While the stock has dropped quite significantly from their pre-earnings high of nearly $260 to around $200 now, Fiverr has seen some strong outperformance in recent weeks.
Part of this strength was driven by management's commentary at the Citi conference where they noted some optimism in Fiverr's outlook as the negative trends noted during the Q2 earnings call has become more moderate. Also, management talked about take rate continuing to increase on a sequential basis, though I remain a little skeptical given increased market competition tends to lead to lower pricing over time.
Even though Fiverr has nearly doubled the market's performance over the past year, Upwork (UPWK) has outperformed Fiverr by 3.5x. Nevertheless, Fiverr continues to trade at a higher forward valuation, which can partially be justified by faster growth and higher margins. With the stock trading at over 25x forward revenue, I believe there continues to be more downside risk remaining in the name relative to upside potential.
The stock currently has a market cap of $7.3 billion and with around a neutral net cash position, enterprise value is also around $7.3 billion. Since we are already closing in on the end of Q3, investors should start to look out to 2022 and 2023 revenue potential for valuation purposes.
Revenue for the current year is expected to be $280-288 million, which represents growth of 48-52%. While the updated guidance may end up proving to be a bit conservative, let's assume revenue for the year ends up around $290 million. Even if we assume another year of 50% growth in 2022 and then another 45% growth in 2023, this could mean Fiverr ends up with revenue around $630 million. This would imply a current 2023 revenue multiple of around 11.5x.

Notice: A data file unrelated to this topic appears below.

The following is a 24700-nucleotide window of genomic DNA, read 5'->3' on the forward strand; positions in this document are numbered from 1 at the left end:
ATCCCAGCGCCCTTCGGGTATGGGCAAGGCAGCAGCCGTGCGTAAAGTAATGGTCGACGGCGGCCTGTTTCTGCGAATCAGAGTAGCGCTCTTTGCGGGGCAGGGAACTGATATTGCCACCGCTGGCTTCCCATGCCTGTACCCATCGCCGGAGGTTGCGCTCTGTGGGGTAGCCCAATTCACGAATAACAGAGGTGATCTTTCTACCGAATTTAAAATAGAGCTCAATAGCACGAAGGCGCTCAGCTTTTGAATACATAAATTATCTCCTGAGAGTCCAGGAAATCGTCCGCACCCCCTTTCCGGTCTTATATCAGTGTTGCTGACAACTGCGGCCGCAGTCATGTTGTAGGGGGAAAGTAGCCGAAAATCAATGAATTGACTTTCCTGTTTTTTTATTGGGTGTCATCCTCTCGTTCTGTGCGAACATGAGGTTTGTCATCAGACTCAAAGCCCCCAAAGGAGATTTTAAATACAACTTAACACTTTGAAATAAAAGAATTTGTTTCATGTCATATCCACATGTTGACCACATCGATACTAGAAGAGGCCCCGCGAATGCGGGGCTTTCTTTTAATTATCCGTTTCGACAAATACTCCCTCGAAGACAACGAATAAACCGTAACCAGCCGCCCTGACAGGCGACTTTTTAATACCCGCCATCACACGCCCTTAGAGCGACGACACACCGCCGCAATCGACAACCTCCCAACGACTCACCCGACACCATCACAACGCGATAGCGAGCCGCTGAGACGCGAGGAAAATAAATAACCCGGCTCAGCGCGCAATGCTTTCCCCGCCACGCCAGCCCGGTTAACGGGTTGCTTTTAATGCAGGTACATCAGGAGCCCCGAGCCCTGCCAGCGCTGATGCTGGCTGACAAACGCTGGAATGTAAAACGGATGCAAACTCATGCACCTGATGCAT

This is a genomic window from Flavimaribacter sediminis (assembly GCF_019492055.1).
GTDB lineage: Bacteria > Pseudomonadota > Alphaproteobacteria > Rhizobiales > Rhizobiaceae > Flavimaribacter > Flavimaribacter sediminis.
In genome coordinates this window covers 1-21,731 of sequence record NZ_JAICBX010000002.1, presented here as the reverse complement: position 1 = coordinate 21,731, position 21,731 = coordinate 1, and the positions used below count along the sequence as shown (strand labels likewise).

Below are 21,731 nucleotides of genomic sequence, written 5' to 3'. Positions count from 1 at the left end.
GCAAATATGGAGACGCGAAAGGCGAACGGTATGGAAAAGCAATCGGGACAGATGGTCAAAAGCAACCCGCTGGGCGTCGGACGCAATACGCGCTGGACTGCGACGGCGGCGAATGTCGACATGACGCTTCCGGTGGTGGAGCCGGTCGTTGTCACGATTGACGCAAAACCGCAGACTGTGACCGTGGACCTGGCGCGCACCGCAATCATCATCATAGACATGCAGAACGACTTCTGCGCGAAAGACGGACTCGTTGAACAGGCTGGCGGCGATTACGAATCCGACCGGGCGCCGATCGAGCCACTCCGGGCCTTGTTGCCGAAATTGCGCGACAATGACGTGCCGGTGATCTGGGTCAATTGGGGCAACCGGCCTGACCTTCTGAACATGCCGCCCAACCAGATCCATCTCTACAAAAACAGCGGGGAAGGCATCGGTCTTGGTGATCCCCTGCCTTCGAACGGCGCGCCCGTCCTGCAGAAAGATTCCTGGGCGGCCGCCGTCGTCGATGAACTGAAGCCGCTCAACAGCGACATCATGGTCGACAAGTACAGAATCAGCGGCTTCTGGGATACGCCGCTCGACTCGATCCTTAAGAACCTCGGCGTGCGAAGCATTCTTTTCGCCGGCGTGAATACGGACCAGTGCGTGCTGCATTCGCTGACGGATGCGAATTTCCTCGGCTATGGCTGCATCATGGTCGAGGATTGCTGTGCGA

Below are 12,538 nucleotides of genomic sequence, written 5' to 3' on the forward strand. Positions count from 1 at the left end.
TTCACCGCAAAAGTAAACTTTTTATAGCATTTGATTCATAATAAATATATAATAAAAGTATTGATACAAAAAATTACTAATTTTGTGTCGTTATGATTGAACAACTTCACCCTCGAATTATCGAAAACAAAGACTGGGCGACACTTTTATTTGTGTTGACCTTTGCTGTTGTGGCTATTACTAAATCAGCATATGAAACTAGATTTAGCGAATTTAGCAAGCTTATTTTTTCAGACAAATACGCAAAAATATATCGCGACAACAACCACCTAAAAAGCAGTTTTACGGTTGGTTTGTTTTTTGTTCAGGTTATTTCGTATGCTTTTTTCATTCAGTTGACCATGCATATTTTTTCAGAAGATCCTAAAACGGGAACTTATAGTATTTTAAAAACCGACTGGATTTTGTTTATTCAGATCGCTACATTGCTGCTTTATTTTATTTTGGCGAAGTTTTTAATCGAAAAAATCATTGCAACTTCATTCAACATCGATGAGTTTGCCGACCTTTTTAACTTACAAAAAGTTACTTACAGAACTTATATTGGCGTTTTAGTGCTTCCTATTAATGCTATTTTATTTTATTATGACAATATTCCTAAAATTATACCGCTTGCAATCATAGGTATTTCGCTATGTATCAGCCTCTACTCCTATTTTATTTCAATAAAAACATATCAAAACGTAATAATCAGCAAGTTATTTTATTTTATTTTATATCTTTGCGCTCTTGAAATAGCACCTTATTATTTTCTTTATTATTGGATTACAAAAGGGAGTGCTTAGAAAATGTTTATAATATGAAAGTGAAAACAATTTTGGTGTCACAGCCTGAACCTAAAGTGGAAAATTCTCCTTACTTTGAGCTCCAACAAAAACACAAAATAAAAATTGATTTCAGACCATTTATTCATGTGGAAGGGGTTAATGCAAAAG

Yes, that doesn't sound overly aggressive relative to some software stocks in the market, but investors should also note two main differentiators.
First, I used rather aggressive growth assumptions for 2022 and 2023. If we were to moderate my growth assumptions to 45% in 2022 and 35% in 2023, this would result in a 2023 revenue multiple of around 13x.
Second, the other premium software stocks in the market that trade at 15x or higher forward revenue multiple have more recurring and visible revenue streams. Fiverr just lowered their guidance by 7% after the halfway point of the year. Typical software stocks at premium valuations continue to demonstrate beat and raise quarters, in addition to many of them having annual margins well above 10%.
Ultimately, I believe investors have not fully discounted the risks of Fiverr and valuation remains excessive. Fiverr continues to face increased competition from both Upwork and LinkedIn and their growth could potentially continue to moderate as consumers revert to their pre-pandemic lifestyles.
While I do believe Fiverr has a good business model and could continue to demonstrate strong growth over the coming years, current valuation already prices in significant growth and margin expansion. With the stock currently trading around $200, I will continue to remain patient for a bigger pullback before becoming more aggressive with this name.